Pickup On South Street (1953)

Pickup On South Street (1953)

I am ambivalent about Pickup On South Street. Somehow the gestalt is off: the whole is not greater than the sum of the parts.

A weak story is propped up by Sam Fuller’s spirited direction and strong performances from the two female leads. Thelma Ritta received a deserved Academy Award Nomination for her role as the bag lady with soul. Jean Peters is great as the gutsy B-girl, and Richard Widmark makes the sparks fly in his scenes with Peters. The repartee in Fuller’s script is great and adds to the enjoyment. But I was left flat by the pat resolution and feel-good ending.

While Pickup On South Street is not readily identifiable as a noir as it does not follow the genre’s conventions, there is a noir sensibility. Flawed characters are portrayed sympathetically and redeemed by their essential humanity. As Fuller said in a 70s interview, he is not really concerned with the wider “reds under the bed” plot, but with how the drama of the lives affected plays out.

Pickup On South Street (1953)

But the flaws in the film are there and limit its impact. The strongest scene in the film should have been when the bag-lady, Moe, confronted late at night in her apartment by the commie stooge, goes into a relatively long monologue on her fate. An excellent performance by Thelma Ritta is undermined by an unconvincing delay, as the stooge waits for her to finish her story (which he is patently not interested in) before plugging her.

Recommended but over-rated.

4 thoughts on “Pickup On South Street (1953)”

  1. Another title that improves more and more with repeated viewings.

    The cinematography of Joseph MacDonald (Niagara, Call Northside 777, Panic in the Streets, My Darling Clementine, Viva Zapata!, Yellow Sky, The Street with No Name, The Dark Corner) combines the great 20th Century Fox studio set design seamlessly with stock NYC location footage to depict a very believe-able 3 layered Manhattan. From vaulting suspension bridges overhead, against a backdrop of Brooklyn waterfront warehouses across to a lower East Side, East River, pier-scape, with a catwalk to a crumbling bait shack, butted up to the border of Chinatown with its grifters, flophouses, cigarette machines, B-girls, and tattoo parlors perched above the labyrinthine passages of the subways with their human drain ways from the surface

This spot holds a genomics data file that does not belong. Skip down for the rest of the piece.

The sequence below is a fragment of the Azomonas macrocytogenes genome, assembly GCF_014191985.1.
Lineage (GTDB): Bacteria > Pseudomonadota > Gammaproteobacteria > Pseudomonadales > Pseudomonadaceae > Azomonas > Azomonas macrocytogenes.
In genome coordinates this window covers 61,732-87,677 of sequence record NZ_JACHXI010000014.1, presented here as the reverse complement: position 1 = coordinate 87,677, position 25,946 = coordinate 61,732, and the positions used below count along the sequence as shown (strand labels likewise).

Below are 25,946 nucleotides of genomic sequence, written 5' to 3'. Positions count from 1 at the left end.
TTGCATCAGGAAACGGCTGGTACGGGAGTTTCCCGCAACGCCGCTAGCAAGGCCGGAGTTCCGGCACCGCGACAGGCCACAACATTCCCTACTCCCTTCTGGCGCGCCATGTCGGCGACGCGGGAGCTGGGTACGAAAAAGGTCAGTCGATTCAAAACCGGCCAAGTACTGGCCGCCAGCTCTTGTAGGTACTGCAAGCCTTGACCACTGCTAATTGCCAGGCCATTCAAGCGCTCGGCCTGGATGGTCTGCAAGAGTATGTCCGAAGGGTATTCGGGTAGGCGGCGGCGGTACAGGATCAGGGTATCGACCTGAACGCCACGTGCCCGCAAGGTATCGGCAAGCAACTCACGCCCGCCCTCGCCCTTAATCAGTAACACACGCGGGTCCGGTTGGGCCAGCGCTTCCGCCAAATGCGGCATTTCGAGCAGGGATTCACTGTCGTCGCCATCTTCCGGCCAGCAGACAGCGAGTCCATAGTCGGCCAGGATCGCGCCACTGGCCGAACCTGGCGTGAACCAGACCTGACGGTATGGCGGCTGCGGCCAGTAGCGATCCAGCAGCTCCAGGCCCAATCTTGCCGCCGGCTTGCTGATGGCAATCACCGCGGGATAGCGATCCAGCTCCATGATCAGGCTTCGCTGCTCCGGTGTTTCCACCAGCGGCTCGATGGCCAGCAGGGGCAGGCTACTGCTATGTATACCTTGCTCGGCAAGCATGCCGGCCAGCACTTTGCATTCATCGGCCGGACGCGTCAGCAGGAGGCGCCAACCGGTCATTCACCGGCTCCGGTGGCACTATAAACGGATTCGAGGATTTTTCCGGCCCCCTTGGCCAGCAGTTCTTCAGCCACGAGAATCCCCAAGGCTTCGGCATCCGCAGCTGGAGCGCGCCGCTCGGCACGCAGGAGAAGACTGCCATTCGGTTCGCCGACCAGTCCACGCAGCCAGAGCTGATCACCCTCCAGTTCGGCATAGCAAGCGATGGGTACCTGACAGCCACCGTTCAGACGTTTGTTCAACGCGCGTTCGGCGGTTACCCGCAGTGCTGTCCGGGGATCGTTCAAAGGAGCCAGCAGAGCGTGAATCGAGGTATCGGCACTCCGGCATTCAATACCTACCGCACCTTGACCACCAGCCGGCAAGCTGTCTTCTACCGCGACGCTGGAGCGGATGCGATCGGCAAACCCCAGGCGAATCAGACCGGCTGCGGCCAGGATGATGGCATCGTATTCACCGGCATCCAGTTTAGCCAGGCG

Interior of swaying rush hour subway car is a neat sequence that introduces Peters, Boushey, Widmark and the plot:

    After a station stop where various riders both exit and enter the car as the train starts and sways we watch as patches of Widmark, a hat brim, a corer of his eye, come into view as he jostles his way through the car of commuters until he stands opposite floozie “I’ve “kissed” a lot of guys” Peters. And we all know what she really means.

    All of the major actors are great in their roles. Ritter in probably her best performance as Moe, she is sly, shrewd, and funny in her scenes with G Man Bouchey and cop Vye, woman to woman matter of fact with Peters, motherly with Widmark, fearless with Kiley. Fuller did an outstanding job on the screenplay and was spot on in the dialogs.

    Other highlights:

    Watch for Peters dickering with Vic Perry (Lightning Louie) in a Chinese restaurant (Perry was a real pick-pocket and was a technical advisor on that aspect of the movie.), and the brutal fight Peters has with Kiley is convincing.

    Widmark is most excellent in what is the culmination of all his three time looser wise ass roles, and there is real chemistry in the on screen relationship between Widmark and Peters that sparks once they quit playing each other while jockeying for the microfilm. Some question the transition to romance, but it’s meant to be a little off the wall. Moe points out how Skip is some kind of chick magnate. Moe she cant figure how women seem to fall for him, I’d say it is probably the most successful depiction of a relationship in a noir, and Fuller gives it plenty of time to stew and marinate. If it survives past the end credits is anybody’s guess, but the deck is stacked against them. Peters is a real cutie in this, its a shame she cut her career way too short.

    Great score by Leigh Harline, Another 10/10 for me. The demise of the studio system really is apparent in Fullers later noirs


  2. Thanks Ray. Great to have your take. The Widmark/Peters relationship has echoes in the pairing of Sterling Hayden and Jean Hagen in The Asphalt Jungle. For me these atypical ‘romances’ have a pathos that grows out of the vulnerability of the noir protagonist who is trapped in a life that can end in only one way. The women that fall for them see that ‘softness’, the essential humanity buried deep inside. Which reminds me of another such romance – Bogart and Lupino in High Sierra.


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